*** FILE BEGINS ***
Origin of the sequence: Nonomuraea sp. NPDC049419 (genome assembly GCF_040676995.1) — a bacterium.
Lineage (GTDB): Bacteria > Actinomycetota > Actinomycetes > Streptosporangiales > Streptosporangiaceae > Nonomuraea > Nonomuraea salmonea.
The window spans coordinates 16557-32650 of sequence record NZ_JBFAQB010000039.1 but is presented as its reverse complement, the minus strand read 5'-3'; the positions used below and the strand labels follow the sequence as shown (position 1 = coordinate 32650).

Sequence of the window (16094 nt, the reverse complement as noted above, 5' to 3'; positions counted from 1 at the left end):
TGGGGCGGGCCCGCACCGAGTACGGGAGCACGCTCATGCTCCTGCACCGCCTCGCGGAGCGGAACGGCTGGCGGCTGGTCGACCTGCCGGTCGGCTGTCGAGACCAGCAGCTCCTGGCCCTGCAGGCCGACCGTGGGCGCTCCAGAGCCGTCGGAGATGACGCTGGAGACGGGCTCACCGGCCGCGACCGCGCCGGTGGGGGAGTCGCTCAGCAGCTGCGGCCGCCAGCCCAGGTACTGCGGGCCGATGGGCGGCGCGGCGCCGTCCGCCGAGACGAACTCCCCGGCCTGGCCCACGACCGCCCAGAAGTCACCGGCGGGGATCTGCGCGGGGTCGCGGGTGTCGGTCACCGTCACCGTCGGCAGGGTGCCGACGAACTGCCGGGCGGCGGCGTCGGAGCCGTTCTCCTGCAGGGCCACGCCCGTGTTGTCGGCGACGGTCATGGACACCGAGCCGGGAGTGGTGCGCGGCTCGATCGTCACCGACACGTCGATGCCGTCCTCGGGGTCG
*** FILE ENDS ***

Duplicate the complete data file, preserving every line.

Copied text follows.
Origin of the sequence: Nonomuraea sp. NPDC049419 (genome assembly GCF_040676995.1) — a bacterium.
Lineage (GTDB): Bacteria > Actinomycetota > Actinomycetes > Streptosporangiales > Streptosporangiaceae > Nonomuraea > Nonomuraea salmonea.
The window spans coordinates 16557-32650 of sequence record NZ_JBFAQB010000039.1 but is presented as its reverse complement, the minus strand read 5'-3'; the positions used below and the strand labels follow the sequence as shown (position 1 = coordinate 32650).

Sequence of the window (16094 nt, the reverse complement as noted above, 5' to 3'; positions counted from 1 at the left end):
TGGGGCGGGCCCGCACCGAGTACGGGAGCACGCTCATGCTCCTGCACCGCCTCGCGGAGCGGAACGGCTGGCGGCTGGTCGACCTGCCGGTCGGCTGTCGAGACCAGCAGCTCCTGGCCCTGCAGGCCGACCGTGGGCGCTCCAGAGCCGTCGGAGATGACGCTGGAGACGGGCTCACCGGCCGCGACCGCGCCGGTGGGGGAGTCGCTCAGCAGCTGCGGCCGCCAGCCCAGGTACTGCGGGCCGATGGGCGGCGCGGCGCCGTCCGCCGAGACGAACTCCCCGGCCTGGCCCACGACCGCCCAGAAGTCACCGGCGGGGATCTGCGCGGGGTCGCGGGTGTCGGTCACCGTCACCGTCGGCAGGGTGCCGACGAACTGCCGGGCGGCGGCGTCGGAGCCGTTCTCCTGCAGGGCCACGCCCGTGTTGTCGGCGACGGTCATGGACACCGAGCCGGGAGTGGTGCGCGGCTCGATCGTCACCGACACGTCGATGCCGTCCTCGGGGTCG